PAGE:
The radical ambitions of counter-radicalization

Martin, Thomas (2021). The radical ambitions of counter-radicalization. British Journal of Sociology, 72(2) pp. 270–285.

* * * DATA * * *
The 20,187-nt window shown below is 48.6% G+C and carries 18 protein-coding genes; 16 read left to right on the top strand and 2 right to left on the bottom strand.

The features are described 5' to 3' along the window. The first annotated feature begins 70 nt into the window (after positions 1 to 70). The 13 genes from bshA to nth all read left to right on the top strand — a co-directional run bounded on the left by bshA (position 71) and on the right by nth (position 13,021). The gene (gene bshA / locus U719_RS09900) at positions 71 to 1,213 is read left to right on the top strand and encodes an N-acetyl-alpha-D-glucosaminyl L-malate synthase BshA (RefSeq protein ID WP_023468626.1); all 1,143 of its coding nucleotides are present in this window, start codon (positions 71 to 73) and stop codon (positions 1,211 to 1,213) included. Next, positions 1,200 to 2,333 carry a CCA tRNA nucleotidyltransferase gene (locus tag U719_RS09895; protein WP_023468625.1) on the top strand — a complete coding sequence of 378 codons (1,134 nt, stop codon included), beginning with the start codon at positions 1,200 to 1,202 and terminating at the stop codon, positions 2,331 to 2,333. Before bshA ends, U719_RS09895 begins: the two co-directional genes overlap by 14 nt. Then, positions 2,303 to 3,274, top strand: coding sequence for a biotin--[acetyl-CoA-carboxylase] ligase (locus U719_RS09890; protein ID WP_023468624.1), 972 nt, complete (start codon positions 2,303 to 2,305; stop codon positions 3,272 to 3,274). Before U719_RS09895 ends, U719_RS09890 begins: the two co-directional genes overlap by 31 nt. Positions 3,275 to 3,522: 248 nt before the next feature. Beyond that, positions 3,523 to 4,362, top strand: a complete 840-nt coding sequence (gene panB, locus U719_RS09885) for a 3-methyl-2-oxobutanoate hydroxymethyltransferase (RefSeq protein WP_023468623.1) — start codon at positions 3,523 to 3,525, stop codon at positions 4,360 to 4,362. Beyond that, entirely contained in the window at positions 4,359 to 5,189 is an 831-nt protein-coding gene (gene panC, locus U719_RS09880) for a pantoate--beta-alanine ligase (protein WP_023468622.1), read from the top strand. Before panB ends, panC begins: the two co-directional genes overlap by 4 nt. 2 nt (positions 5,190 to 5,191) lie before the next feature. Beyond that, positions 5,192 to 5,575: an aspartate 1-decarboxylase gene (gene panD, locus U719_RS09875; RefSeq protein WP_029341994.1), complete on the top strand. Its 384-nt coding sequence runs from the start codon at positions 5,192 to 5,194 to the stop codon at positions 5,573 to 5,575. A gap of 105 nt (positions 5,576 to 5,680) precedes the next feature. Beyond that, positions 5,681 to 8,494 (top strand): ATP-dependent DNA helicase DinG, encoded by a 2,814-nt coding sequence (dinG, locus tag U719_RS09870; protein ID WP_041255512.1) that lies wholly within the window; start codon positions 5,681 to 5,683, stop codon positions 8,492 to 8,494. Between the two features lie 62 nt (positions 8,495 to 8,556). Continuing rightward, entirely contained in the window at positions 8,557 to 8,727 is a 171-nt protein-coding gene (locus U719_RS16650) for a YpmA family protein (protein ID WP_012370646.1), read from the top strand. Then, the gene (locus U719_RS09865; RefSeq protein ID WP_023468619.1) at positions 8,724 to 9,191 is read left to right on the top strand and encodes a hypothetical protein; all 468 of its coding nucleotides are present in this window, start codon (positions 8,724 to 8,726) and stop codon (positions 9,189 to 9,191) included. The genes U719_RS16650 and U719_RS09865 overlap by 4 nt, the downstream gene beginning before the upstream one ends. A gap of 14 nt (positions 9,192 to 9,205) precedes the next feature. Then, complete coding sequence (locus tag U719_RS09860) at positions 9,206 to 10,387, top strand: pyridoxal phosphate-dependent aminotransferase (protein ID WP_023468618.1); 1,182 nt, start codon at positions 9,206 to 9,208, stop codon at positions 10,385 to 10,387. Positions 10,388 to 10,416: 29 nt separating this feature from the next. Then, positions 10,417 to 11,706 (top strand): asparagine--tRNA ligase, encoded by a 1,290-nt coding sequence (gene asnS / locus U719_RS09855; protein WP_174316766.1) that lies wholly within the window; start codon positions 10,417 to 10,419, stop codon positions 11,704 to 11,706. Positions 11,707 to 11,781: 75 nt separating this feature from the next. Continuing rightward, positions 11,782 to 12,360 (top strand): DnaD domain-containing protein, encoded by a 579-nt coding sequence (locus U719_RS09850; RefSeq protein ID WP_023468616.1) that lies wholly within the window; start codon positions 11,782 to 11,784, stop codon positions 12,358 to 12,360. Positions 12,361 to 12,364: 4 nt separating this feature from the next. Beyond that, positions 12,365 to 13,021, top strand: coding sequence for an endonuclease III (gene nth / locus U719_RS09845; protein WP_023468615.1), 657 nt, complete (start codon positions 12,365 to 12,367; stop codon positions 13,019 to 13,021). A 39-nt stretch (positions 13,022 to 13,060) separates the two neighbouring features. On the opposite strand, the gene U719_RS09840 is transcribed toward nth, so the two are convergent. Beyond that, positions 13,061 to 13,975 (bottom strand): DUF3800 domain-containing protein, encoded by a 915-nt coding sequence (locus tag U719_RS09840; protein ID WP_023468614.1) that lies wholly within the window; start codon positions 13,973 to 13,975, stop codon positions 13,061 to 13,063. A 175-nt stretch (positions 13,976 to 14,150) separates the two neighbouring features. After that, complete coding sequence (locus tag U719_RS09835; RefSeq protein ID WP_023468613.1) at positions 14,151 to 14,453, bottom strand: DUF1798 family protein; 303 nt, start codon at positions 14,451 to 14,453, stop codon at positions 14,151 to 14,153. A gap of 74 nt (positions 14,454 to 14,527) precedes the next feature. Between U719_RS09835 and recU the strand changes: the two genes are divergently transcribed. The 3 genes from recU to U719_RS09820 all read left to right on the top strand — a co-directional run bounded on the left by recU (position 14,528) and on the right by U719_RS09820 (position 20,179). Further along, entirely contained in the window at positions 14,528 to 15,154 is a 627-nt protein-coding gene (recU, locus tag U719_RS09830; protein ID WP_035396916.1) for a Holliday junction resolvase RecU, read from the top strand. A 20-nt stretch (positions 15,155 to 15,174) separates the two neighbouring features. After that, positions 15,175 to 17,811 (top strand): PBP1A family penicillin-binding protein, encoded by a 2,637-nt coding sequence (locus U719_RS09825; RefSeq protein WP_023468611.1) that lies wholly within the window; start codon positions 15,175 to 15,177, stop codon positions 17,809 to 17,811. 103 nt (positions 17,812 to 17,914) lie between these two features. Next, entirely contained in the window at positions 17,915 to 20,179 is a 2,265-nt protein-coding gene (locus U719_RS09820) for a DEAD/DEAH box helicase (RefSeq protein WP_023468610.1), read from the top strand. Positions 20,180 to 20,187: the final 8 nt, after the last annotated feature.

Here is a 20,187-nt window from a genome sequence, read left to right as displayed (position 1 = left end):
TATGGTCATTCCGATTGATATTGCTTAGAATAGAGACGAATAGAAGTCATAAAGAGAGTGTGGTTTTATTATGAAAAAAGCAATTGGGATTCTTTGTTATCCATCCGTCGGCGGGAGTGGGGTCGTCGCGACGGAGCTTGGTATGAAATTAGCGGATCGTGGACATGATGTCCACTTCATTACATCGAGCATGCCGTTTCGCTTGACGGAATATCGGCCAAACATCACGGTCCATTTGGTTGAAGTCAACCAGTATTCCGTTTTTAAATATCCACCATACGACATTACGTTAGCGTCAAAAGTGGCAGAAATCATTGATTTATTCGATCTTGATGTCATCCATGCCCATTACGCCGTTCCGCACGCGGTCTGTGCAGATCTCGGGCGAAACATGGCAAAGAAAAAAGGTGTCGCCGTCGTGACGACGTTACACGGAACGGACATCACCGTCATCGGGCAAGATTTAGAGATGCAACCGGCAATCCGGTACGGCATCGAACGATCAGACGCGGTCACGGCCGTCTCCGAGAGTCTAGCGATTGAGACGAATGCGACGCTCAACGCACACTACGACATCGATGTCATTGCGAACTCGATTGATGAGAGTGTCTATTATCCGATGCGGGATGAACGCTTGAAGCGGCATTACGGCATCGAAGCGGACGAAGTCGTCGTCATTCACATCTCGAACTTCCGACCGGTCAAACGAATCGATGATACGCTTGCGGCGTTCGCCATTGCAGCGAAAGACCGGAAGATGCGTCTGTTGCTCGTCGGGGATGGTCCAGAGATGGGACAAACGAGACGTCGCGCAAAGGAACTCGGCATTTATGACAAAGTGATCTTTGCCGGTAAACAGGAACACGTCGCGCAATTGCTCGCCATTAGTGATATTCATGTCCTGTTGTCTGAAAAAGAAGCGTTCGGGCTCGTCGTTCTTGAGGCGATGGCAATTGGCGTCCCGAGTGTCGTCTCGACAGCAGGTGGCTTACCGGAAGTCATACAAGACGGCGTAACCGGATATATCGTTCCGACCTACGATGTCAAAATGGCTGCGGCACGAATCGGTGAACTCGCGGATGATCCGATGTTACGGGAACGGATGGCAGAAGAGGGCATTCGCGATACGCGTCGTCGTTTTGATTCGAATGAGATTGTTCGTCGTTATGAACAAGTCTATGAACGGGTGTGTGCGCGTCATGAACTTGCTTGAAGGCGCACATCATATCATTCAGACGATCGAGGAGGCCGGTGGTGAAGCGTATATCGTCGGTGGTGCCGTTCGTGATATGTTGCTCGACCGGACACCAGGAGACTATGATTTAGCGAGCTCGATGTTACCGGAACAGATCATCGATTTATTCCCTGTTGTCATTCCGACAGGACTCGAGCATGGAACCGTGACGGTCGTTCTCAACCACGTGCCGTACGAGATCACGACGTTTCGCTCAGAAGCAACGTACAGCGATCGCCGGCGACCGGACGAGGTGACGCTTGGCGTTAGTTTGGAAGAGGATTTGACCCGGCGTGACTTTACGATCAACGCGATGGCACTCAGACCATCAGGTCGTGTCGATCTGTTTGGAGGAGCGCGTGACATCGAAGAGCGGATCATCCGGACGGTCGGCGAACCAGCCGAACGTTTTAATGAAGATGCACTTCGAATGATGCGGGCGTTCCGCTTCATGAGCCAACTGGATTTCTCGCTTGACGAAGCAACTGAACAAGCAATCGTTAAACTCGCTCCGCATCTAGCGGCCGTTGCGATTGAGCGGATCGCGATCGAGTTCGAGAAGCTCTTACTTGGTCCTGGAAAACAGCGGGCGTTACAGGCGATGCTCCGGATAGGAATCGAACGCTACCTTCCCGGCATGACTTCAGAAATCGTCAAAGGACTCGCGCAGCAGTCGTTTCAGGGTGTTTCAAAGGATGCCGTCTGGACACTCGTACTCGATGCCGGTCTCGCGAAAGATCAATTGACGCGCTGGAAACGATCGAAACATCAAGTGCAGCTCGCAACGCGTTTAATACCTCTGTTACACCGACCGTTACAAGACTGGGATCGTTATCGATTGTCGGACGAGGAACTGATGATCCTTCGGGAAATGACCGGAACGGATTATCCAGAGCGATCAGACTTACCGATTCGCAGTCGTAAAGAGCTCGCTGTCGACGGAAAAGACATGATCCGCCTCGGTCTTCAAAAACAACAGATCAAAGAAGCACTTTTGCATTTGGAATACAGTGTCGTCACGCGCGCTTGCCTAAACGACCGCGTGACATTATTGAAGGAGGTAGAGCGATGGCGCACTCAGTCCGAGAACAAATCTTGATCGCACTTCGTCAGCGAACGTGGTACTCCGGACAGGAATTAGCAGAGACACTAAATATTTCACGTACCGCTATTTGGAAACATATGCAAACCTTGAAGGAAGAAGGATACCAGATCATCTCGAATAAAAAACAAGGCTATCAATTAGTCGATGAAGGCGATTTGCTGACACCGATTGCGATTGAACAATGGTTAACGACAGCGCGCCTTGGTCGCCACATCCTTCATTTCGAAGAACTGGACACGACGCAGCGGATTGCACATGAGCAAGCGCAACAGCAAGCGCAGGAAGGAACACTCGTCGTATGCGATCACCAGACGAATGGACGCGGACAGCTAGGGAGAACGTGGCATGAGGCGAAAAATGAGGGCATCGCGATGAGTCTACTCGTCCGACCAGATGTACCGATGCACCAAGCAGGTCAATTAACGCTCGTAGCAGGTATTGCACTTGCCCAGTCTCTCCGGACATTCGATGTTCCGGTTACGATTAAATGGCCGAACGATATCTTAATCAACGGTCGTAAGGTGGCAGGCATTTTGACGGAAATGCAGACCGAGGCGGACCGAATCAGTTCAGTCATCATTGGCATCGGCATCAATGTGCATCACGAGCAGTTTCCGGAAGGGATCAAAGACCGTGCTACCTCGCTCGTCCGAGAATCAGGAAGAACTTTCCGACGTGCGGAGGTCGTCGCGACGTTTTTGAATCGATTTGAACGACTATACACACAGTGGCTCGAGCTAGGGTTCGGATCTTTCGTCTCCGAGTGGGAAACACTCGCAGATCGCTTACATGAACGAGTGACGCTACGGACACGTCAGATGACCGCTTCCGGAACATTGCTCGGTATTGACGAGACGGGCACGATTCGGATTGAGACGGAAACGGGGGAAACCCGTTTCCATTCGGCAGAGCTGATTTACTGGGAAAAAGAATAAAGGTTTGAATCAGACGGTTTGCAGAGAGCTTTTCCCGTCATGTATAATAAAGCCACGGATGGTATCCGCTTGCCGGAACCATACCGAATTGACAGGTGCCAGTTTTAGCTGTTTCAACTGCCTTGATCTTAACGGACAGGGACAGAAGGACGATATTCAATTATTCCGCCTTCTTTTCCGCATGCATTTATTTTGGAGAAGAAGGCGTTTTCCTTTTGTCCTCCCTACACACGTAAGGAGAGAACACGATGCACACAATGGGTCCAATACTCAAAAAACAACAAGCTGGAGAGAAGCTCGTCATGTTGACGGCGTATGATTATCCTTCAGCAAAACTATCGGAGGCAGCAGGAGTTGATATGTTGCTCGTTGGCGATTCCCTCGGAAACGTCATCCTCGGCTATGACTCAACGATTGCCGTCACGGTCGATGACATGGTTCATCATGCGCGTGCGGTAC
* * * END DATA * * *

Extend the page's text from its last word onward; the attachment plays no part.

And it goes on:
The “Trojan Horse” scandal laid bare an anxiety at the heart of the British security establishment; an anxiety that brings together questions of identity, values, and security within the demand to manage radicalization. It is an anxiety that, I will argue, reveals a novel conceptualization of threat that has driven the UK’s security and communities policies within the “war on terror.” This conceptualization emerges within Prevent, the UK’s counter‐radicalization strategy. Yet, I argue, the extensive literature on Prevent has failed to adequately articulate this underlying, core logic. To date, the Prevent literature has effectively demonstrated the ways in which Muslim communities in the United Kingdom have been policed through British counter‐radicalization policy. Yet, this analysis struggles to explain the expansion of Prevent into a wider range of “extremist” spaces. In this article, I contend that it is more useful to situate Prevent as a particular conception of power; a logic and an analysis of threat that demands new forms of government intervention. To do so, this article provides a genealogical reading of Prevent, locating it as a radical extension of state security ambitions to intervene early, making explicit a vision of security in which life as a process of becoming is produced as an object of management. The paper draws out the ramifications of this analysis to think through fundamental shifts in the principles and practices of contemporary security aspirations.

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